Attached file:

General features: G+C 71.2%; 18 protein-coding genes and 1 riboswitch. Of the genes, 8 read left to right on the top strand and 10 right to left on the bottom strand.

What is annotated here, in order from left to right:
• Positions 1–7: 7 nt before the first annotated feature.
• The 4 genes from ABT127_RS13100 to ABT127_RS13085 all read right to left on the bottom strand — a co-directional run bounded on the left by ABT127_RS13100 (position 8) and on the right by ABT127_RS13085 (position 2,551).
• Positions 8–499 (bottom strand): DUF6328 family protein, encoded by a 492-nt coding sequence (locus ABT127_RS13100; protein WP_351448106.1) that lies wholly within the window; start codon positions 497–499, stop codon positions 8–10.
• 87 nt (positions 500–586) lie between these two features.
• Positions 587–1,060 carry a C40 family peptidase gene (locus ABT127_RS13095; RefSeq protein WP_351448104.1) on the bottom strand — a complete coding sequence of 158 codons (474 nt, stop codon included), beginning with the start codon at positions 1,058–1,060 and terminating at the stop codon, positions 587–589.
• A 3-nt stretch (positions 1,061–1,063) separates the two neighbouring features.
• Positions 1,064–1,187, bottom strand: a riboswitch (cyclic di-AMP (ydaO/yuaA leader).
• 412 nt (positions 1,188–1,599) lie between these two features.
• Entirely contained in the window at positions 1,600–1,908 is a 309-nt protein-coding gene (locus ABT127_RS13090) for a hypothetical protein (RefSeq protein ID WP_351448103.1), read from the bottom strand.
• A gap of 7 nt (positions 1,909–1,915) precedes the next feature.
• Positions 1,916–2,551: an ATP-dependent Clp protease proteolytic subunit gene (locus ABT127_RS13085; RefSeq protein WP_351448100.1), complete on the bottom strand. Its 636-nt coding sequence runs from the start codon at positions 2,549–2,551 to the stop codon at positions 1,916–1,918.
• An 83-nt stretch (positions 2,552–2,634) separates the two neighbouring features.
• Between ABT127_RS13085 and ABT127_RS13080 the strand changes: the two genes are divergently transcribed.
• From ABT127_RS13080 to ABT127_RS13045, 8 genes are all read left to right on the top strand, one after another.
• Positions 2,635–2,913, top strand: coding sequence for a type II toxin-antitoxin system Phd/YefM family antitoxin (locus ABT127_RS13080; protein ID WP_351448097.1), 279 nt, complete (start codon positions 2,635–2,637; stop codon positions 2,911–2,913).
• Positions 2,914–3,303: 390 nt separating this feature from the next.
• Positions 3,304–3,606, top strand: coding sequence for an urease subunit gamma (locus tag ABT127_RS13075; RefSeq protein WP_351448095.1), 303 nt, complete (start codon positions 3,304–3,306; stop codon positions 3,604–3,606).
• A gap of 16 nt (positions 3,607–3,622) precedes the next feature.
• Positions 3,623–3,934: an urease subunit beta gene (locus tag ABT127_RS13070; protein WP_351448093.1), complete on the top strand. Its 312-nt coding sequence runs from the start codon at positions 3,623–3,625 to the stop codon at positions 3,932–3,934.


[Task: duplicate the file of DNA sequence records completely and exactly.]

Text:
General features: G+C 71.2%; 18 protein-coding genes and 1 riboswitch. Of the genes, 8 read left to right on the top strand and 10 right to left on the bottom strand.

What is annotated here, in order from left to right:
• Positions 1–7: 7 nt before the first annotated feature.
• The 4 genes from ABT127_RS13100 to ABT127_RS13085 all read right to left on the bottom strand — a co-directional run bounded on the left by ABT127_RS13100 (position 8) and on the right by ABT127_RS13085 (position 2,551).
• Positions 8–499 (bottom strand): DUF6328 family protein, encoded by a 492-nt coding sequence (locus ABT127_RS13100; protein WP_351448106.1) that lies wholly within the window; start codon positions 497–499, stop codon positions 8–10.
• 87 nt (positions 500–586) lie between these two features.
• Positions 587–1,060 carry a C40 family peptidase gene (locus ABT127_RS13095; RefSeq protein WP_351448104.1) on the bottom strand — a complete coding sequence of 158 codons (474 nt, stop codon included), beginning with the start codon at positions 1,058–1,060 and terminating at the stop codon, positions 587–589.
• A 3-nt stretch (positions 1,061–1,063) separates the two neighbouring features.
• Positions 1,064–1,187, bottom strand: a riboswitch (cyclic di-AMP (ydaO/yuaA leader).
• 412 nt (positions 1,188–1,599) lie between these two features.
• Entirely contained in the window at positions 1,600–1,908 is a 309-nt protein-coding gene (locus ABT127_RS13090) for a hypothetical protein (RefSeq protein ID WP_351448103.1), read from the bottom strand.
• A gap of 7 nt (positions 1,909–1,915) precedes the next feature.
• Positions 1,916–2,551: an ATP-dependent Clp protease proteolytic subunit gene (locus ABT127_RS13085; RefSeq protein WP_351448100.1), complete on the bottom strand. Its 636-nt coding sequence runs from the start codon at positions 2,549–2,551 to the stop codon at positions 1,916–1,918.
• An 83-nt stretch (positions 2,552–2,634) separates the two neighbouring features.
• Between ABT127_RS13085 and ABT127_RS13080 the strand changes: the two genes are divergently transcribed.
• From ABT127_RS13080 to ABT127_RS13045, 8 genes are all read left to right on the top strand, one after another.
• Positions 2,635–2,913, top strand: coding sequence for a type II toxin-antitoxin system Phd/YefM family antitoxin (locus ABT127_RS13080; protein ID WP_351448097.1), 279 nt, complete (start codon positions 2,635–2,637; stop codon positions 2,911–2,913).
• Positions 2,914–3,303: 390 nt separating this feature from the next.
• Positions 3,304–3,606, top strand: coding sequence for an urease subunit gamma (locus tag ABT127_RS13075; RefSeq protein WP_351448095.1), 303 nt, complete (start codon positions 3,304–3,306; stop codon positions 3,604–3,606).
• A gap of 16 nt (positions 3,607–3,622) precedes the next feature.
• Positions 3,623–3,934: an urease subunit beta gene (locus tag ABT127_RS13070; protein WP_351448093.1), complete on the top strand. Its 312-nt coding sequence runs from the start codon at positions 3,623–3,625 to the stop codon at positions 3,932–3,934.